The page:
In two separate cases, courts recently rejected universities' efforts to dismiss Title IX lawsuits early in the litigation:
First, a federal court in Virginia refused to dismiss a Title IX lawsuit (which we earlier blogged about here) against James Madison University to challenge the university's response to reports by the plaintiff that she had been sexually assaulted by fellow students on a spring break trip to Florida, who then posted a video of the incident. The court agreed that the plaintiff's allegation that the university's response was deliberately indifferent because it refused to address the video unless the plaintiff filed a formal complaint was a sufficient basis for liability. Waiting for a student to file formal complaint to take any action might be an appropriate response in circumstances where the allegations are vague or uncertain, but here, there was no such uncertainty due to the video evidence. Additionally, the plaintiff's harassment was ongoing as long as the video was still being disseminated. For these reasons, a jury could view the university's failure to take action about the video without a formal complaint as deliberate indifference. Having so determined, the court did not need to consider whether the university's decision to punish the assailants with "expulsion upon graduation" was also an example of deliberate indifference. But I suspect this issue will be relevant as the litigation in this case continues. Of note, OCR is also investigating possible Title IX violations arising out of this same matter. Butters v. James Madison University, 2015 WL 6825420 (W.D. Va. Nov. 6 2015).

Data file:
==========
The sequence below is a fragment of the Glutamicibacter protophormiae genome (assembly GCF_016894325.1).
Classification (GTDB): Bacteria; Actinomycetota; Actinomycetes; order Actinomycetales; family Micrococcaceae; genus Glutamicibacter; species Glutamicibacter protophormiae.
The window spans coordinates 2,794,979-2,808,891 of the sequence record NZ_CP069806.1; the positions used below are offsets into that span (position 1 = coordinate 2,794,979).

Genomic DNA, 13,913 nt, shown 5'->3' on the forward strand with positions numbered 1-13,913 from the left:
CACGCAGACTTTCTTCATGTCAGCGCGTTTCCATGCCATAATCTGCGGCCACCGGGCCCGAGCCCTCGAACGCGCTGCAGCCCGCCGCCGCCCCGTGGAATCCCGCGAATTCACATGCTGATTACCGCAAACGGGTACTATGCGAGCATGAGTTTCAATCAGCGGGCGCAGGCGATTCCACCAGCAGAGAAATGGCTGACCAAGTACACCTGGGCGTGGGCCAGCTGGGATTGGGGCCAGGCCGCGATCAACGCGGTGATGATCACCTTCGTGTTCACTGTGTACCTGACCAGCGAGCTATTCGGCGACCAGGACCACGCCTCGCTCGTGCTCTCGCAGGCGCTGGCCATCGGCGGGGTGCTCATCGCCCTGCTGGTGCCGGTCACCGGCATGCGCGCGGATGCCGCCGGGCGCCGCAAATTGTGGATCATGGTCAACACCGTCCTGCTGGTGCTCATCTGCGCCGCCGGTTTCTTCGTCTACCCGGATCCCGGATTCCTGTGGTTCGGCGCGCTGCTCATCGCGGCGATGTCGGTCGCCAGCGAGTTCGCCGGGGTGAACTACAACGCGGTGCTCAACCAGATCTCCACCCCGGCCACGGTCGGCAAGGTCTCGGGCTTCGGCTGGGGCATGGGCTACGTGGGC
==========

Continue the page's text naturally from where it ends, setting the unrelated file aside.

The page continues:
In the second case, UCLA failed to convince a federal court to dismiss a case filed by a female graduate student who alleged the university failed to adequately respond to reports of sexual harassment by a male professor. UCLA argued that the student was not subject to any further harassment after she had complained about the professor (the plaintiff disputed this). However, court noted, the plaintiff is not required to show further harassment as a way of demonstrating the university's deliberate indifference. "The Court agrees with plaintiffs that placing undue emphasis on whether further harassment actually occurred to gauge the responsiveness of an educational institution would penalize a sexual harassment victim who takes steps to avoid the offending environment in which she may again encounter the harasser." Takla v. Regents of the Univ. of California, 2015 WL 6755190 (C.D. Cal. Nov. 2, 2015).